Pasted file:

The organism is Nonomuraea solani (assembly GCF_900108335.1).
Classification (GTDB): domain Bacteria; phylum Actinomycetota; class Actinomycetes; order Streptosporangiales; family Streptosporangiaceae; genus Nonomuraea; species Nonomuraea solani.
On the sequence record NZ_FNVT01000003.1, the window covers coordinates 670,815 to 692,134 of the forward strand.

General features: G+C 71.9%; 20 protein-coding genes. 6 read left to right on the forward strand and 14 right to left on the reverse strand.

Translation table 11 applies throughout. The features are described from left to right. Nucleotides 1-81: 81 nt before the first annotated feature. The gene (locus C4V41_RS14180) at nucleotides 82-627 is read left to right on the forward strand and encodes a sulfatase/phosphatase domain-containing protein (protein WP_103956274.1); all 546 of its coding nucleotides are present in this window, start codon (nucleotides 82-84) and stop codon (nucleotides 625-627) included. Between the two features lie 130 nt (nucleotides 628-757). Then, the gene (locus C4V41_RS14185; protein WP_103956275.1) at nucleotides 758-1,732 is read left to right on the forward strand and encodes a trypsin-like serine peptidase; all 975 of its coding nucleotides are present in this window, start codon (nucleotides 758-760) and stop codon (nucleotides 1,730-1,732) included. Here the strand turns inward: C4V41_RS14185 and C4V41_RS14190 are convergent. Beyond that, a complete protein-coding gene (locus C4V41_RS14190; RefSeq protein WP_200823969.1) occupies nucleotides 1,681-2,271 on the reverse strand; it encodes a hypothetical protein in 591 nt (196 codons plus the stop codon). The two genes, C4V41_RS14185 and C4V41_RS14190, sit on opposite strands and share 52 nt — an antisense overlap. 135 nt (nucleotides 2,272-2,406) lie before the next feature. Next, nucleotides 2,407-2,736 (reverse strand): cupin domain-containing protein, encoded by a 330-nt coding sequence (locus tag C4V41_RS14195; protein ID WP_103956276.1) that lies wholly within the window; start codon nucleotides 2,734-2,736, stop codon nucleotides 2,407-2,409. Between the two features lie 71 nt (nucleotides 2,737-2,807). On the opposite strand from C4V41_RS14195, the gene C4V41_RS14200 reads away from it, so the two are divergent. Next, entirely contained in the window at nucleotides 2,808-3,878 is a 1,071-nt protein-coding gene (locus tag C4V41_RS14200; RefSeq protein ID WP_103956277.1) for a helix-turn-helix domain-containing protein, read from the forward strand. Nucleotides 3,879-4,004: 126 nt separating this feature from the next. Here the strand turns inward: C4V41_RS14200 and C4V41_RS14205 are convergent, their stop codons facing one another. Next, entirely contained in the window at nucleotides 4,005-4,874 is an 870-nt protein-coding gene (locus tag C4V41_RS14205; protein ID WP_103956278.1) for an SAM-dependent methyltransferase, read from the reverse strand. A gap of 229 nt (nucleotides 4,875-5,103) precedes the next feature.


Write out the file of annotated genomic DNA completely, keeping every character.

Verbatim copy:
The organism is Nonomuraea solani (assembly GCF_900108335.1).
Classification (GTDB): domain Bacteria; phylum Actinomycetota; class Actinomycetes; order Streptosporangiales; family Streptosporangiaceae; genus Nonomuraea; species Nonomuraea solani.
On the sequence record NZ_FNVT01000003.1, the window covers coordinates 670,815 to 692,134 of the forward strand.

General features: G+C 71.9%; 20 protein-coding genes. 6 read left to right on the forward strand and 14 right to left on the reverse strand.

Translation table 11 applies throughout. The features are described from left to right. Nucleotides 1-81: 81 nt before the first annotated feature. The gene (locus C4V41_RS14180) at nucleotides 82-627 is read left to right on the forward strand and encodes a sulfatase/phosphatase domain-containing protein (protein WP_103956274.1); all 546 of its coding nucleotides are present in this window, start codon (nucleotides 82-84) and stop codon (nucleotides 625-627) included. Between the two features lie 130 nt (nucleotides 628-757). Then, the gene (locus C4V41_RS14185; protein WP_103956275.1) at nucleotides 758-1,732 is read left to right on the forward strand and encodes a trypsin-like serine peptidase; all 975 of its coding nucleotides are present in this window, start codon (nucleotides 758-760) and stop codon (nucleotides 1,730-1,732) included. Here the strand turns inward: C4V41_RS14185 and C4V41_RS14190 are convergent. Beyond that, a complete protein-coding gene (locus C4V41_RS14190; RefSeq protein WP_200823969.1) occupies nucleotides 1,681-2,271 on the reverse strand; it encodes a hypothetical protein in 591 nt (196 codons plus the stop codon). The two genes, C4V41_RS14185 and C4V41_RS14190, sit on opposite strands and share 52 nt — an antisense overlap. 135 nt (nucleotides 2,272-2,406) lie before the next feature. Next, nucleotides 2,407-2,736 (reverse strand): cupin domain-containing protein, encoded by a 330-nt coding sequence (locus tag C4V41_RS14195; protein ID WP_103956276.1) that lies wholly within the window; start codon nucleotides 2,734-2,736, stop codon nucleotides 2,407-2,409. Between the two features lie 71 nt (nucleotides 2,737-2,807). On the opposite strand from C4V41_RS14195, the gene C4V41_RS14200 reads away from it, so the two are divergent. Next, entirely contained in the window at nucleotides 2,808-3,878 is a 1,071-nt protein-coding gene (locus tag C4V41_RS14200; RefSeq protein ID WP_103956277.1) for a helix-turn-helix domain-containing protein, read from the forward strand. Nucleotides 3,879-4,004: 126 nt separating this feature from the next. Here the strand turns inward: C4V41_RS14200 and C4V41_RS14205 are convergent, their stop codons facing one another. Next, entirely contained in the window at nucleotides 4,005-4,874 is an 870-nt protein-coding gene (locus tag C4V41_RS14205; protein ID WP_103956278.1) for an SAM-dependent methyltransferase, read from the reverse strand. A gap of 229 nt (nucleotides 4,875-5,103) precedes the next feature.